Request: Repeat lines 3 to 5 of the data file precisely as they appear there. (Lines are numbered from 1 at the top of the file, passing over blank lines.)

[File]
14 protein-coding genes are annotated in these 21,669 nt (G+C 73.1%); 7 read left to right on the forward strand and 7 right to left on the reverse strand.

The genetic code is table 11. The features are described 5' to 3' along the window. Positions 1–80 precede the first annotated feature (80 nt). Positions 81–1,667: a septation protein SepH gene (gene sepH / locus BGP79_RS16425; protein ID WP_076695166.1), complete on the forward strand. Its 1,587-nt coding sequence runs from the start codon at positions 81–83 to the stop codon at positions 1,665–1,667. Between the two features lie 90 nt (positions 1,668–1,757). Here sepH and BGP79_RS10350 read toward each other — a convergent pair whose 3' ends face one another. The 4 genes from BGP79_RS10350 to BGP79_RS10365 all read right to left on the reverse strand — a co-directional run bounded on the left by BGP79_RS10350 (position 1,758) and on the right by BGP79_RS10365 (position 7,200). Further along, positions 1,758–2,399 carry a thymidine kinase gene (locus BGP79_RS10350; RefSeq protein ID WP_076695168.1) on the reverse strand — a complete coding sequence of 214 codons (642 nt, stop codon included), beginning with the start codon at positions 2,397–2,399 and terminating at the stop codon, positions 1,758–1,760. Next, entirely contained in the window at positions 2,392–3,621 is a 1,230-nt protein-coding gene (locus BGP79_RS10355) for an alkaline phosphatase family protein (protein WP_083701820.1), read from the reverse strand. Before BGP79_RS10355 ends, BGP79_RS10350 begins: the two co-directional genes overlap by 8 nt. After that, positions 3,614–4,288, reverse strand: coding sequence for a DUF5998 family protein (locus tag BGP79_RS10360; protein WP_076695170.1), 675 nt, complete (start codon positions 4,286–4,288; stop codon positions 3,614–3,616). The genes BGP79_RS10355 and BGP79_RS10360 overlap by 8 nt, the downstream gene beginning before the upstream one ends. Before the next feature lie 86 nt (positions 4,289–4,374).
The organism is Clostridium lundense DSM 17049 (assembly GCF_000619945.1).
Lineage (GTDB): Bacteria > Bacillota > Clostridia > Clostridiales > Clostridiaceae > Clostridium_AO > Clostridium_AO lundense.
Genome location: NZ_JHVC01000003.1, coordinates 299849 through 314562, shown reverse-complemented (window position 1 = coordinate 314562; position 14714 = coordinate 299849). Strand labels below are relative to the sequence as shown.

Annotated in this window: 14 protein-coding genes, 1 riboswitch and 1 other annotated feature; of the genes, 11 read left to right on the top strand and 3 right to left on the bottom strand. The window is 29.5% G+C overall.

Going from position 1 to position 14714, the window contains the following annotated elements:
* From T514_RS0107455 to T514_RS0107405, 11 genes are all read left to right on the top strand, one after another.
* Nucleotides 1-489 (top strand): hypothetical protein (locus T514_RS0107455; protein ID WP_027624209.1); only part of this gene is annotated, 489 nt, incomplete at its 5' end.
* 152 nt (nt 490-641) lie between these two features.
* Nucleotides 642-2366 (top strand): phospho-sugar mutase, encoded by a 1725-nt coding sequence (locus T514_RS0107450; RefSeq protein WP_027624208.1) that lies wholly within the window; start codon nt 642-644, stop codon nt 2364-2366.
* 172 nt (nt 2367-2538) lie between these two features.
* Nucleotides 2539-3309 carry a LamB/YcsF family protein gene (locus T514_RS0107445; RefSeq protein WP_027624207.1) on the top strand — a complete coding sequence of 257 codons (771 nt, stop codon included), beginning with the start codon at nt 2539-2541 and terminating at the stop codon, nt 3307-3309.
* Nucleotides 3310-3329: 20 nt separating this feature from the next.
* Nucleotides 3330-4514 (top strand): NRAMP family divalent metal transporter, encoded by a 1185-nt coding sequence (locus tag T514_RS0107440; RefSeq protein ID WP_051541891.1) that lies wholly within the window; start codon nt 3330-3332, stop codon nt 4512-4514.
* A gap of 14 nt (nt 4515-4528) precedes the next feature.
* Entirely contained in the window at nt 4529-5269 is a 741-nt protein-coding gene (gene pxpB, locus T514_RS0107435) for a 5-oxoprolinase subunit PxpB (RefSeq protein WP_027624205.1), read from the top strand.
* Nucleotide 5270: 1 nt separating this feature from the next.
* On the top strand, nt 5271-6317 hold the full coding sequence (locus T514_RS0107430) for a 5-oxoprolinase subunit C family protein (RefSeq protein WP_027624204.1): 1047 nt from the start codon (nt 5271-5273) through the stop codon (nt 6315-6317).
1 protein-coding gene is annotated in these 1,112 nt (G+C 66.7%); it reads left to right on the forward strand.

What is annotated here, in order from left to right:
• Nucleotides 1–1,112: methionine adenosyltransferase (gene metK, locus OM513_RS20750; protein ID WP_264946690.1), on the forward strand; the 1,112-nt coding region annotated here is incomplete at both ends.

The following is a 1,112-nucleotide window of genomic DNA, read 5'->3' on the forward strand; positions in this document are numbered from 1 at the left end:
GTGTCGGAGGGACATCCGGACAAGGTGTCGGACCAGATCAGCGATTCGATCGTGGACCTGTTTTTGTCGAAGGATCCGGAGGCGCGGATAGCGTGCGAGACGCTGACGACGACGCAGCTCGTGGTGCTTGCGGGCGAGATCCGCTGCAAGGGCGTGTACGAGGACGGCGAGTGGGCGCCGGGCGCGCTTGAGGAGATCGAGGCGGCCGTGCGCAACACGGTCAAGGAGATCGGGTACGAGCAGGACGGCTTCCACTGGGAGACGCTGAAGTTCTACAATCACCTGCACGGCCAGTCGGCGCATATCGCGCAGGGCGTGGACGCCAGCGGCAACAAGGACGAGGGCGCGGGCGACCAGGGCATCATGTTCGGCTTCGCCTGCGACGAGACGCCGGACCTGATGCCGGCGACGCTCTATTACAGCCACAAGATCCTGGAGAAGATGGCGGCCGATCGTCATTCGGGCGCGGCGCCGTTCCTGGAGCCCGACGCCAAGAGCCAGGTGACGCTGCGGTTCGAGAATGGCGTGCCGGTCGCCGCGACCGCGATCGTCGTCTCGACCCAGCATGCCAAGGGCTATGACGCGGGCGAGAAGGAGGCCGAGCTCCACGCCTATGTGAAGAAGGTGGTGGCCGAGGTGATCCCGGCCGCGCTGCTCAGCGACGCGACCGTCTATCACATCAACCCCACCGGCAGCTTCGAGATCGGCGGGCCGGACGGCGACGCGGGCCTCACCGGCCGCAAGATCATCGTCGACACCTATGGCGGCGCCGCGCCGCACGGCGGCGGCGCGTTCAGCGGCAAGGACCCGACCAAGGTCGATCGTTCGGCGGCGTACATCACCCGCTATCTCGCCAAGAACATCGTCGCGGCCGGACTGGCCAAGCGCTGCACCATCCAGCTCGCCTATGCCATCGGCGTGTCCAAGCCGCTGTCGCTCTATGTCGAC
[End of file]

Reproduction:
The organism is Clostridium lundense DSM 17049 (assembly GCF_000619945.1).
Lineage (GTDB): Bacteria > Bacillota > Clostridia > Clostridiales > Clostridiaceae > Clostridium_AO > Clostridium_AO lundense.
Genome location: NZ_JHVC01000003.1, coordinates 299849 through 314562, shown reverse-complemented (window position 1 = coordinate 314562; position 14714 = coordinate 299849). Strand labels below are relative to the sequence as shown.